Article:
Skip to content

Conservative voters quit party over same-sex 'marriage' Act

Printer-friendly version

Former grassroots members have left the Conservative Party because David Cameron pushed the same-sex 'marriage' law through parliament, according to leading party activists. 

The fall in subscriptions has led to a major loss of income for the Conservative Party. 

A new survey of 262 party associations reveals that 211 of them report a fall in subscriptions, with losses in Cabinet ministers’ constituencies in particular.

Party activists say that grassroots supporters are discontent with the Conservative leadership because the Marriage (Same Sex Couples) Act was never mentioned in the Queen’s Speech or promised in the party manifesto.

Alienating

The Daily Telegraph reports that analysis of the 2012-13 accounts of local Conservative associations shows that the seats of Cabinet ministers are losing members because of concerns about government policies.

Ben Harris-Quinney, director of campaign group Conservative Grassroots, says the most alienating policies for party members, such as the redefinition of marriage, were avoidable.

The paper reports comments from a range of constituencies all critical of the way the central party has introduced policies which local members did not have a chance to discuss.
 
Another Conservative Grassroots official said: "Particularly, policies of Same Sex Marriage and the 'ring fenced' International Aid budget have driven the Conservative Party's base to breaking point.
 
"We have been warning against the appalling way the central party has been treating members for several years now. Calling them swivel-eyed loons is not the way to promote good relations with local associations and members, who are vital in the fight to win the general election and raise money for good local candidates.”
 
And a spokesman for the Calder Valley Association commented: “Membership has decreased this year due to a number of factors. The main feedback we have received related to the coalition debate and vote about gay marriage, and the European issue which continues to be a topic of conversation amongst members.”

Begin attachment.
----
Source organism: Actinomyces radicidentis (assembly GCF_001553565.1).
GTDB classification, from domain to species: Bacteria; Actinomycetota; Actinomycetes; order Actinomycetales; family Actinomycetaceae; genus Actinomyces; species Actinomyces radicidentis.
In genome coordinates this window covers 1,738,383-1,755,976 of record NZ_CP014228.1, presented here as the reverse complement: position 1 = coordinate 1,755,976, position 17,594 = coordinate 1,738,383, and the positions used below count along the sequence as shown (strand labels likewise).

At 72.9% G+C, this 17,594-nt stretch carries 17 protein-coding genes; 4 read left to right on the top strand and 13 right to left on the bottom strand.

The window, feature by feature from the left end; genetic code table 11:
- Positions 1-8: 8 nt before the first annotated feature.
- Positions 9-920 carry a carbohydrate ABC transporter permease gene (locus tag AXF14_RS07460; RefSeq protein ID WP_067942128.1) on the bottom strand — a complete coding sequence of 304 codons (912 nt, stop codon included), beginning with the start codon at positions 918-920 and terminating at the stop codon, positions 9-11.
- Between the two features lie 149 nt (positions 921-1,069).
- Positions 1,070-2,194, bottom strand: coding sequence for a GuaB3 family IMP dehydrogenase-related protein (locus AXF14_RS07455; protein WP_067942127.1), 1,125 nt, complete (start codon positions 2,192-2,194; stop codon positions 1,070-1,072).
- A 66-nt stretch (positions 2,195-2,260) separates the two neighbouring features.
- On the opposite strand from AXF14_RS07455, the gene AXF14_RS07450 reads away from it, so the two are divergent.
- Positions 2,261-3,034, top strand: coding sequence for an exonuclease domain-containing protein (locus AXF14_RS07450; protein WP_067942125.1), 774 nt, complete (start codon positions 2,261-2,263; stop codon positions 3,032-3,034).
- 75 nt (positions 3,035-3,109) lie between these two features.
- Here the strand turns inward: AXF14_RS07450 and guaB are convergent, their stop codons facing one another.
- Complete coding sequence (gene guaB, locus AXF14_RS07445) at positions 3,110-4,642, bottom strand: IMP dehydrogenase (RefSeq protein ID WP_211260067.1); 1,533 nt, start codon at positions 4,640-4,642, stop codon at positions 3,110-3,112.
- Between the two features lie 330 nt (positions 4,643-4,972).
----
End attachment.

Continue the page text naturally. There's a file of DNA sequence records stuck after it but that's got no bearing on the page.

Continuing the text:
Read more here >

Further facts:

  • There was no commitment to redefining marriage in the 2010 Conservative manifesto, so voters had no reason to expect it.
  • The Bill was never included in the Queen's speech.
  • Over 650,000 people signed a petition against re-defining marriage.
  • A majority of Conservative MPs voted against the bill.
  • A series of amendments to protect conscience were rejected.
  • The initial consultation suggested that same-sex 'weddings' in religious services would not be allowed - but this was later relaxed.
  • In judging the response to its consultation, the government effectively ignored those who signed the Coalition for Marriage petition (despite earlier assurances that they would be taken into account) but at the same time included bulk responses that were pro-same-sex 'marriage' - leading to huge distortion.
  • If all petitions had been included, 83% would have been against the redefinition of marriage.
  • If all petitions had been excluded, 64% of consultation responses would have been against. But by excluding petition responses which were against redefinition, whilst including those that were for re-definition, the government managed to produce a figure that suggested 53% were in favour of same-sex 'marriage'!

Twitter

Subscribe to our emails